For a few years now I've been fascinated with those infomercials for the "pancake puff pan." You know - the one with the little wells, where if you pour the batter just so and turn it just so and stick something in the middle, you end up with breakfast that looks like a donut but tastes like a pancake. My kids begged me to call the number and get the pan. Never did. The concept, though, was appealing.
Then, at the Foodbuzz Blogger Festival in San Francisco last month, I met Chad Gillard, the president of Aunt Else's Aebleskiver. Chad had a demo table at the tasting pavilion and was making these little round pancakes filled with jam, chocolate and other goodies. It looked easy enough. And Chad's company makes its own cast-iron aebleskiver pan in a unique design that sports nine holes instead of the more commonly seen seven - very appealing when you're trying to feed a crowd. So, with Chad's encouragement, I agreed to let him send me a starter kit (pan, turning stick, aebleskiver mix) to play with.
And boy, have I been having fun.
After seasoning the pan - same as any other cast-iron pan, just coat it with oil and bake it in the oven for a while - I made a batch of plain ones. Then I filled some with homemade plum jam. Inside a few, I put a little cube of Swiss cheese. And then I broke out the chocolate: Nutella, then some leftover ganache I had from a batch of mini chocolate tarts, then chocolate chips. And all I can say is:
Wow. Happy family. (Particularly with respect to the chocolate ones.)
The pan Chad sent is great. The pancakes don't stick once the pan is properly seasoned, and while the instructions suggest pouring oil into each well before adding the batter, I've been using cooking spray instead with fine results. The turning technique takes some practice, but of course Aunt Else's has thought of everything: They've got a video on YouTube showing just how to turn the little buggers so the pancakes come out perfectly round. As you can see from the mostly round results in the photo above, I think I've got it.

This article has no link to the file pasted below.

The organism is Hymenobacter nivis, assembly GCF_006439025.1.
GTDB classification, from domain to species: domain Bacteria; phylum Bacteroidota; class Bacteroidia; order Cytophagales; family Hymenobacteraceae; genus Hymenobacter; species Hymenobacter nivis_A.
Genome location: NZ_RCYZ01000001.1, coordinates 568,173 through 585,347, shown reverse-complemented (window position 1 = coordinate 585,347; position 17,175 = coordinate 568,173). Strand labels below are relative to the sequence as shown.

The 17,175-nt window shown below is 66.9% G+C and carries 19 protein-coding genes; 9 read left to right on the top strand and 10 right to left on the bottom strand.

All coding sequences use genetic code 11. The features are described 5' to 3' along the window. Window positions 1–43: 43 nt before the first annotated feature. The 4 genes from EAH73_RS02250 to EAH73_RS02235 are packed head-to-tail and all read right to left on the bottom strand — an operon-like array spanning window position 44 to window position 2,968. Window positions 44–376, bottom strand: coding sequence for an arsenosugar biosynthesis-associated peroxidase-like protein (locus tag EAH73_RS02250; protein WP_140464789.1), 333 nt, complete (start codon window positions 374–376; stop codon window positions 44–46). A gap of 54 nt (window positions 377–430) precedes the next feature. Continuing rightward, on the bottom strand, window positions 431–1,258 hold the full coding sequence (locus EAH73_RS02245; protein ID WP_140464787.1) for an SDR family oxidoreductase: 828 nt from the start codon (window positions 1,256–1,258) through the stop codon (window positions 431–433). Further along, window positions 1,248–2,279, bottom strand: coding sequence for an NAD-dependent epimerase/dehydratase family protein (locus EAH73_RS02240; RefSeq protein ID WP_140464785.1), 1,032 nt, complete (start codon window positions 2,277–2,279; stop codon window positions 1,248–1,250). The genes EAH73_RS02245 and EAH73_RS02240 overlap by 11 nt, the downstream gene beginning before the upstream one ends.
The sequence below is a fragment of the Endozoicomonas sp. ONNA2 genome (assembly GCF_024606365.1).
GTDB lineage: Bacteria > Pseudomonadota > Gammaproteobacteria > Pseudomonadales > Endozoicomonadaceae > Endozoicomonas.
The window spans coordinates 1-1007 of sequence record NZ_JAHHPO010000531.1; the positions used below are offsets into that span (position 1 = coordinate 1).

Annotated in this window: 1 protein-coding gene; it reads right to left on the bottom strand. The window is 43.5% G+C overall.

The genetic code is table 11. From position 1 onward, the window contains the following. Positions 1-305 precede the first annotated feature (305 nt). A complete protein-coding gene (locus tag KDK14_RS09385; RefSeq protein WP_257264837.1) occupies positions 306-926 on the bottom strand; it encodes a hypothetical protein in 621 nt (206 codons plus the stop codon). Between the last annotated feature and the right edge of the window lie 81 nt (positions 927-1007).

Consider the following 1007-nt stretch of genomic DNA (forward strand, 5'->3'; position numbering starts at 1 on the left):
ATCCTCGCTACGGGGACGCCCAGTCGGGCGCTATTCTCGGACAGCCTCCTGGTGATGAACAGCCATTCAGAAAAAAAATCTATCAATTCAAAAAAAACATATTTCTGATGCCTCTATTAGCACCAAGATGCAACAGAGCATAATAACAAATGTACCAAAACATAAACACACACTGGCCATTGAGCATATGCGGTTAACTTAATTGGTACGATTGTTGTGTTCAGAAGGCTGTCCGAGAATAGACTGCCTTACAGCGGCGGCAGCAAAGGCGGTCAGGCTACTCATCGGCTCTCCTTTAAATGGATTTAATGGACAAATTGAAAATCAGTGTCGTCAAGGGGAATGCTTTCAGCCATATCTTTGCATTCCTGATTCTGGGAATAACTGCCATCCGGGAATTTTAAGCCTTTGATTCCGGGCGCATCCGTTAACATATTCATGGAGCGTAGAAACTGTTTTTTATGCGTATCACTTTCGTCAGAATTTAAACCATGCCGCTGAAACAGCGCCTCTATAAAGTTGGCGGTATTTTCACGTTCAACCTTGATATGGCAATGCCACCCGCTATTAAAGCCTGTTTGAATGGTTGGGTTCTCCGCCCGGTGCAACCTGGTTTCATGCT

Chad also sent over a bag of Aunt Else's aebleskiver mix, which I used for the batches I've made so far.The all-natural mix is made using old Danish family recipe - the story about the Andersen-Henriksen sisters is on the Aunt Else's website if you're interested in the details - using organic wheat flour from the Midwest. You add eggs and water, and that's it. I'm not a huge fan of pancake mix in general, but the results of this one were nice: light, eggy, fluffy. The aebleskivers made from the mix got excellent reviews from my husband, who is notoriously critical and hard to please.
That said, I'm a cook, so I'm going to experiment and find a good recipe I can make from scratch. Some of the recipes I've found online call for separating eggs; that's not something I'm likely to do on a regular basis. Others are closer to a regular pancake mix, with buttermilk and baking powder. We'll see. In any case, it seems as though a relatively thin batter worked better for me than a relatively thick batter.
So if you, too, are ready to experiment with aebleskiver, or if there's someone on your holiday gift list who likes festive breakfasts, I've got good news. Aunt Else's is offering you a 10 percent discount on purchases from their website or their Foodzie store (www.auntelse.foodzie.com) if you fan or follow them on Facebook, Twitter or FoodBuzz. Just include your fan/follow option(s) and "In Erika's Kitchen" in the "Add special instructions to the seller" section during the checkout process. The starter kit ($52.99) includes the pan, a hot pad for the handle, a package of aebleskiver mix, and a stainless steel turning stick.
P.S. Look who else is writing about aebleskivers - La Fuji Mama, one of my favorite bloggers! She made hers savory and cheesy, which inspired last night's dinner in my house. Yum yum!